AFAIK there isn't a completely straightforward way to do what the code really wants to do. You can do it with a one-liner in shell script:

xrdb -query | grep -v "^Xft\.dpi:" | xrdb -nocpp

(thanks Kevin Kofler for that one) - i.e. read the current settings, filter out any line that starts 'Xft.dpi:' , and load the result back in again. You'd want to do a concise version of the same thing in C++, I guess.

Reproducible: Always

Steps to Reproduce:
1. Boot a Fedora KDE live image
2. Run 'xrdb -query'


Actual Results:  
Xft.hinting and Xft.hintstyle do not appear in the results.

Expected Results:  
Those settings should appear in the results, because they are specified by /etc/X11/Xresources , which is loaded by a command in /etc/X11/xinit/xinitrc-common :

sysresources=/etc/X11/Xresources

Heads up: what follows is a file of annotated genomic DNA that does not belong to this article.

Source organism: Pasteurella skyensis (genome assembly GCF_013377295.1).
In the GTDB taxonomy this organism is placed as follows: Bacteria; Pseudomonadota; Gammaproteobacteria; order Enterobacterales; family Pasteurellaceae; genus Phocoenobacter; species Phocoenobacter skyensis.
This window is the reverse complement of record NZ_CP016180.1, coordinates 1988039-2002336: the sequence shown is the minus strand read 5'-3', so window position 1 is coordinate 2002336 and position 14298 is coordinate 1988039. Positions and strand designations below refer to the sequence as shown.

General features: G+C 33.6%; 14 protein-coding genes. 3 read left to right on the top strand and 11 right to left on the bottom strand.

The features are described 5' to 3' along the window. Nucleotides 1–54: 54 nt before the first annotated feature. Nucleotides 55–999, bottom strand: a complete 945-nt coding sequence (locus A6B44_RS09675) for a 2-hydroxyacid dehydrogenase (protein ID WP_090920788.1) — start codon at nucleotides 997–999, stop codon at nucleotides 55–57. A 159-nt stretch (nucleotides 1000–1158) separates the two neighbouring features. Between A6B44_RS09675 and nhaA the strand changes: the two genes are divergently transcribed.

...
# merge in defaults
[ -r "$sysresources" ] && xrdb -nocpp -merge "$sysresources"

Note this is possibly subject to a race - if xinitrc-common somehow runs after krdb, its settings will be in the xrdb -query output. That shouldn't usually happen, though.
Comment 1 Kevin Kofler 2015-07-09 01:26:31 UTC
It also looks like deleting Xft.dpi will no longer have the intended effect in upcoming GTK+ releases, unless we can get:
https://git.gnome.org/browse/gtk+/commit/?id=bdf0820c501437a2150d8ff0d5340246e713f73f
reverted. :-(
Comment 2 Adam Williamson 2015-07-09 01:42:59 UTC
Just for a bit of context, I started this epic yak shave by noticing that the Fedora installer rendered slightly differently on our GNOME live image from how it rendered on our KDE live image and our traditional installer images. The difference boiled down to being in the DPI and hintstyle settings. GNOME (via gnome-settings-daemon) has a default of 96dpi and hintstyle 'medium'; it does not try and calculate a 'correct' DPI. GTK+, however - before the commit KK mentioned - defaulted to a calculated DPI and hintstyle 'full'.